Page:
ADHD and Alcohol: The Connection

On their own, either ADHD or alcohol addiction can be extremely distressing. When a person experiences both disorders at the same time, as millions of people do, their struggles can increase significantly. Thankfully, with education, effort, and effective care, people with ADHD and alcohol addiction can regain control of their behaviors and live much more fulfilling lives.

If you or a loved one are suffering from the long-term effects of alcoholism, our team can help. Lake Ave Recovery offers premier alcohol rehab in Massachusetts for those struggling to stay sober. Call us now at 508-504-9137.

What Is ADHD?

Attention-deficit/hyperactivity disorder, or ADHD, is a neurodevelopmental condition that is characterized by inattention and/or impulsivity. 


According to the fifth edition of the Diagnostic and Statistical Manual of Mental Disorders (DSM-5), the inattentive aspect of ADHD can involve the following:

  • Failing to pay attention to detail and frequently making careless errors in school or at work
  • Difficulty sustaining attention during lectures, conversations, or extended reading activities
  • Appearing not to listen when spoken to directly
  • Not following through on instructions or failing to complete assignments or tasks
  • Poor organization of materials or structuring of sequential tasks
  • Avoiding or disliking activities that require sustained mental effort
  • Often losing important personal possessions or materials for school or work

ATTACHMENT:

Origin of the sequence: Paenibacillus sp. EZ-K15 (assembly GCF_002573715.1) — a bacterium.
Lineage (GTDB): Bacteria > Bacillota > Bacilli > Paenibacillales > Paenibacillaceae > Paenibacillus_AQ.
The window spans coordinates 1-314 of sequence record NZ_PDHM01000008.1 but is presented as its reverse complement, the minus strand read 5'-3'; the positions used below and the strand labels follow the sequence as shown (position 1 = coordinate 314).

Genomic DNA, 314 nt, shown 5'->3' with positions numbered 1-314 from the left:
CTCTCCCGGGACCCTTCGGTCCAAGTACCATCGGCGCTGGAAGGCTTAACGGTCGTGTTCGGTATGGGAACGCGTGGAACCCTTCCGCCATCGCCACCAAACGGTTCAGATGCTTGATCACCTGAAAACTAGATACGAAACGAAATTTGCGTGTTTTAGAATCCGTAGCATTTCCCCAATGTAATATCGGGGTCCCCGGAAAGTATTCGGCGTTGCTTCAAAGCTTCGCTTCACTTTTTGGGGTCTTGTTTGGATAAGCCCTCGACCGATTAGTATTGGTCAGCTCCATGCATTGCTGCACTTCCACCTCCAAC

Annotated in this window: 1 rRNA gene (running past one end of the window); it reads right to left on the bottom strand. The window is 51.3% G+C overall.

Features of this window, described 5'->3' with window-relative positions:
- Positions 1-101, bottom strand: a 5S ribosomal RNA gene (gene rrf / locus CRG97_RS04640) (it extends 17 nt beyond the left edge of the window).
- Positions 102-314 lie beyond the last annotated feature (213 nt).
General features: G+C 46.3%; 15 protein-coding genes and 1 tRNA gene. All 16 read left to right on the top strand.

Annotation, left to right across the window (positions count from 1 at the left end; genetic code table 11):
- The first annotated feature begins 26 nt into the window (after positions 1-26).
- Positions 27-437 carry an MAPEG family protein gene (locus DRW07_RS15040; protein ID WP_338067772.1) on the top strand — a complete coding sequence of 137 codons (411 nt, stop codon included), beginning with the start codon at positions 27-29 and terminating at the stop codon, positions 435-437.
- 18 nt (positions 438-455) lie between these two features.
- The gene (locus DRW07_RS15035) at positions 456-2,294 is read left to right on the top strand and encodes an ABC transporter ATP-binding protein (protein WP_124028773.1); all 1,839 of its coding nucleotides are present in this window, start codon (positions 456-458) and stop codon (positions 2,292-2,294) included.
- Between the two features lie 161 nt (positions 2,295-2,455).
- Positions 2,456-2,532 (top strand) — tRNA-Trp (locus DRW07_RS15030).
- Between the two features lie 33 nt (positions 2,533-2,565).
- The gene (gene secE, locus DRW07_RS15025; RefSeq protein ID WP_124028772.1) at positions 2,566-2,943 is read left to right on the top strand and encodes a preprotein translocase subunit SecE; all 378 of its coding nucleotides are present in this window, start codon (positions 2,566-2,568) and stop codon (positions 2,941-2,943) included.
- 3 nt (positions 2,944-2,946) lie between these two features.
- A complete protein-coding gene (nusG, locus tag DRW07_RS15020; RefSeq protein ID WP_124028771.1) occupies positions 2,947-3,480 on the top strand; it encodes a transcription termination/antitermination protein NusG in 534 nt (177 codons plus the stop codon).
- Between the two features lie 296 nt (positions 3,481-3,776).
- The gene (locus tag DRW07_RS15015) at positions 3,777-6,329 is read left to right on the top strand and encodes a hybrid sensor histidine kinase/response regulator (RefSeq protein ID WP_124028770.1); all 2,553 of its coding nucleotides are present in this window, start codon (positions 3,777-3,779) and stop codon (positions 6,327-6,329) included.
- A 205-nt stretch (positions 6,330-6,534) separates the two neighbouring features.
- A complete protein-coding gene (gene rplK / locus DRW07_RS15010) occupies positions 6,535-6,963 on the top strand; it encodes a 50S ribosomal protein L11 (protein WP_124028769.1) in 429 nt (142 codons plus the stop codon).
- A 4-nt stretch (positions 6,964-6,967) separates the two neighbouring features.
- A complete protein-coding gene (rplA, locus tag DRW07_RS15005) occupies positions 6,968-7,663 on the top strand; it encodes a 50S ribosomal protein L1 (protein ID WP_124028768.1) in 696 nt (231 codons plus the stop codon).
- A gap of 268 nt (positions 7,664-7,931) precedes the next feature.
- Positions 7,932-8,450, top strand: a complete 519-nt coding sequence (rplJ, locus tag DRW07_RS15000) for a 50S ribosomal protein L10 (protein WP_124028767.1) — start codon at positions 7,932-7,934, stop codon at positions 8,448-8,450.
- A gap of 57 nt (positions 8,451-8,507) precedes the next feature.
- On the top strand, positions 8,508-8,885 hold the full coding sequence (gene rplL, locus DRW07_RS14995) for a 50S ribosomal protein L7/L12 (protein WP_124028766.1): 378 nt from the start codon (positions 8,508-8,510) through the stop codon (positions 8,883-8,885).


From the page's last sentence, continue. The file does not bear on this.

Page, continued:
• Being distracted by thoughts or external stimuli
  • Forgetfulness related to running errands, keeping appointments, paying bills, or similar responsibilities


As described in the DSM-5, the hyperactivity or impulsivity aspect of ADHD can include symptoms such as:

  • Frequent fidgeting, tapping of fingers, or squirming in their seat
  • Standing and moving around in situations such as classes, lectures, and business meetings, where remaining stationary is typically expected
  • Persistent feelings of restlessness
  • Feeling like they are often in a rush 
  • Excessive talkativeness
  • Interrupting others and blurting out answers without waiting for their turn
  • Intruding on conversations or activities without being invited

The symptoms of ADHD typically become noticeable during childhood or adolescence, though they can persist into adulthood. Most people who have this disorder are diagnosed prior to age 18, but later diagnoses can and do occur.

What Is the Connection Between ADHD and Alcohol?

ADHD is a risk factor for alcohol use disorder (alcoholism) and other forms of addiction. While experts have not yet established a definitive cause-effect relationship between ADHD and alcohol abuse, several behaviors that are symptomatic of ADHD have been associated with a predisposition to abuse and become addicted to alcohol. 

For example:

  • People who struggle with impulsivity may have a difficult time controlling the amount and frequency of their alcohol use.